Update Marijuana oil trial

After Abbeys last neurology appointment we have decided to continue for another three months. She is still experiencing hair loss and gastrointestinal issues which when first mentioned to the medical team, they were surprised and not sure if due to the oil. Now we know another child has hair loss. Why? They don’t know.

As for the gastro issues, this is more complicated. Abbey will be going under a general anaesthetic soon to check her insides. It’s common for kids with CDKL5 to develop intestinal issues around the teenage years. We want to see if we can stay one step ahead for the first time, having some idea of what she is heading into.

The seizures continue to evolve and frighten me, to be honest. Today my girl had 2 big seizures in a row. It’s a first, and I was battle stations ready for hospital. She is ok.

But…

She continues to defy ‘them’ all. My girl reaches out to be cuddled. She loudly protest when hungry. She will walk with assistance. My girl continues to make huge strides forward given all that is happening.

(By huge strides, it really means very small steps in development. It’s consolidation of previous development. For Abbey and her family, we celebrate every massively tiny milestone. Today it was clearly advising she was hungry and ‘talking’ about it for a while after, ensuring we understood she was hungry and we were too slow.)

Photo: Given it all, I’m working on ways to shift the brain to another state. It’s hard to find comfort or escape in quiet activities like knitting or reading at the moment. I’m needing to switch the brain to something new. I’ve taken to cooking recipes that take my fancy, to the benefit of those around me. Last week was pumpkin and pomegranate cake, today was popcorn health balls. Bloody sticky mixture.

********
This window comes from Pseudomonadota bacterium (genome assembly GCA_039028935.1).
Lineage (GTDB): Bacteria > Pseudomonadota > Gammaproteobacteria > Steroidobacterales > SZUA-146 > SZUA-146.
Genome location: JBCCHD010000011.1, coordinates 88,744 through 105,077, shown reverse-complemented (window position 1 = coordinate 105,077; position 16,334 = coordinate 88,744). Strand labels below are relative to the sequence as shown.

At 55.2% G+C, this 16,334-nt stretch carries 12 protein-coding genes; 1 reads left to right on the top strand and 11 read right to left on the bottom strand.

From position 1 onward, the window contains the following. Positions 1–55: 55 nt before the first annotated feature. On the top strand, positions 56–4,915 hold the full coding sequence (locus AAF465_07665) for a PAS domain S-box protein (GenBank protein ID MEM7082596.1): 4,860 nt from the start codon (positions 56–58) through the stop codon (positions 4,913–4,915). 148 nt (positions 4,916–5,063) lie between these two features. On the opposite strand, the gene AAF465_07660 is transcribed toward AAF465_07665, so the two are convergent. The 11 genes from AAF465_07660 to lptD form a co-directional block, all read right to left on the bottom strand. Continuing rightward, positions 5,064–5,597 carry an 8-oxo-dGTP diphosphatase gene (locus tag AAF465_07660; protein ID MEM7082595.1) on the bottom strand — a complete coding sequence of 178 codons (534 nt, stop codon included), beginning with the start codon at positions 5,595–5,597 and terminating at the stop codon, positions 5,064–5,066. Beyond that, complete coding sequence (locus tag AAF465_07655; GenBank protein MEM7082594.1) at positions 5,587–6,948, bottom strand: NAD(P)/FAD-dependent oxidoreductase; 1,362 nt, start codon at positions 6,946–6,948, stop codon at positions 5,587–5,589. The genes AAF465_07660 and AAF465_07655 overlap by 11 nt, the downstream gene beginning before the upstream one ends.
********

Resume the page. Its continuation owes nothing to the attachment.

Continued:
Going out to parties

Last night we were invited to a friends birthday party. How exciting it was that we were available and everyone was well to attend. We had a fabulous night meeting new families, while taking a moment to stop.

Abbey partied for a short while but then fell into a very deep sleep with lots of seizure activity. Our hosts provided pillows and a warm doona for her. We stayed longer than we thought, so didn’t come too prepared.

Given her situation, James and I played the parenting game, Changing of the Guard. Abbey was showing all of the signs for a big seizure, so we could not leave her side. While one of us chased boys, refreshed drinks or food, the other stood/sat by her side. Then we changed, to give the other a break from watching and socialising.

All up it was 4 hours of socialising and parenting. Today we are exhausted. We are noticing our need to have more recovery time to be able to keep going. At times it’s shocking to the brain, where this is taking us. It’s unchartered for us, but we are learning to go with the flow.

24 hours of CDKL5

24 Hours with CDKL5 Seizures

Abbey has a very rare gene mutation called CDKL5. Like all rare genetic diseases or disorders, it can be hard to explain, to relate or even to share. So let me share what the last 24 odd hours looked like for Abbey, and as a consequence her family.

630am an extremely rare sleep in. Abbey is chatty and giggly.
7am getting ready for the day. One vacant seizure.
8am her new best friend, Alison, arrives and I’m now not needed or considered.
8 to 12pm Alison notes 2 vacant seizures, lasting 5 to 7 minutes plus 2 jerks.
12 to 2pm is lunch and preparing for the next day. Abbey is a bit tired and sleeps, some subtle seizure activity while sleeping.
2 to 6pm is family time watching a movie and discussing our solar system. Abbey is still very tired and a little spaced out. We are watching her closely.
Bedtime, she is still not quite right.
10pm large seizure with breathing difficulties.
2am large seizure with breathing difficulties
4am she is awake, ready for the day. We are not.
5 am we get up.
530am we get Abbey up, followed by 1 vacant seizure and a jerk.
8 to 10am Abbey is Home with me and note 3 vacant seizures and 3 very big jerks. Brain and ears are working overtime listening for the next subtle movement or sound that indicates a seizure, while I work and do household chores.
10am I give up trying to get anything done and we watch High School Musical 3 and knit while I wait for reinforcements.